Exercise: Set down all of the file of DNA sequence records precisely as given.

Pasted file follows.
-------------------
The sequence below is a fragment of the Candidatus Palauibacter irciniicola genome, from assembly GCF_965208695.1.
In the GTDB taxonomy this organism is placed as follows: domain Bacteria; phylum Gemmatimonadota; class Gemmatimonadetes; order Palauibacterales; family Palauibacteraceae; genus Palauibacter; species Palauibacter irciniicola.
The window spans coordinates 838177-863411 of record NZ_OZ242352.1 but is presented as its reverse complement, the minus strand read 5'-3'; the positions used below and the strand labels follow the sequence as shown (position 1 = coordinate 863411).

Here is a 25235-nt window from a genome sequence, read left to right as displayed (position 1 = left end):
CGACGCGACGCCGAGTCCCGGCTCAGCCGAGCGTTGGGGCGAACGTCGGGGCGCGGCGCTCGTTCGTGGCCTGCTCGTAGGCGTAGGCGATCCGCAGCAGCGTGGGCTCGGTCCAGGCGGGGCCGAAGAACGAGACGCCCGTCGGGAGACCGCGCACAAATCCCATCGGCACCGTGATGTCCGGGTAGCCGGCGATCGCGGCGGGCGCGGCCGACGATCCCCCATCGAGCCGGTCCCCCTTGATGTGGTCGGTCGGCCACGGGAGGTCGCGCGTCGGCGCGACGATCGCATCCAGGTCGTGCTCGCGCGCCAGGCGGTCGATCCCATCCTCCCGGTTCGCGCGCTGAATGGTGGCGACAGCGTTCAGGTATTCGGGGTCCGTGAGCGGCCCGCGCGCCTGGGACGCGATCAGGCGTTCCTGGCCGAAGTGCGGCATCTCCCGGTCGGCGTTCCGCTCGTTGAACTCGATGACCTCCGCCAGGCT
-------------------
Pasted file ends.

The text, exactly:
The sequence below is a fragment of the Candidatus Palauibacter irciniicola genome, from assembly GCF_965208695.1.
In the GTDB taxonomy this organism is placed as follows: domain Bacteria; phylum Gemmatimonadota; class Gemmatimonadetes; order Palauibacterales; family Palauibacteraceae; genus Palauibacter; species Palauibacter irciniicola.
The window spans coordinates 838177-863411 of record NZ_OZ242352.1 but is presented as its reverse complement, the minus strand read 5'-3'; the positions used below and the strand labels follow the sequence as shown (position 1 = coordinate 863411).

Here is a 25235-nt window from a genome sequence, read left to right as displayed (position 1 = left end):
CGACGCGACGCCGAGTCCCGGCTCAGCCGAGCGTTGGGGCGAACGTCGGGGCGCGGCGCTCGTTCGTGGCCTGCTCGTAGGCGTAGGCGATCCGCAGCAGCGTGGGCTCGGTCCAGGCGGGGCCGAAGAACGAGACGCCCGTCGGGAGACCGCGCACAAATCCCATCGGCACCGTGATGTCCGGGTAGCCGGCGATCGCGGCGGGCGCGGCCGACGATCCCCCATCGAGCCGGTCCCCCTTGATGTGGTCGGTCGGCCACGGGAGGTCGCGCGTCGGCGCGACGATCGCATCCAGGTCGTGCTCGCGCGCCAGGCGGTCGATCCCATCCTCCCGGTTCGCGCGCTGAATGGTGGCGACAGCGTTCAGGTATTCGGGGTCCGTGAGCGGCCCGCGCGCCTGGGACGCGATCAGGCGTTCCTGGCCGAAGTGCGGCATCTCCCGGTCGGCGTTCCGCTCGTTGAACTCGATGACCTCCGCCAGGCT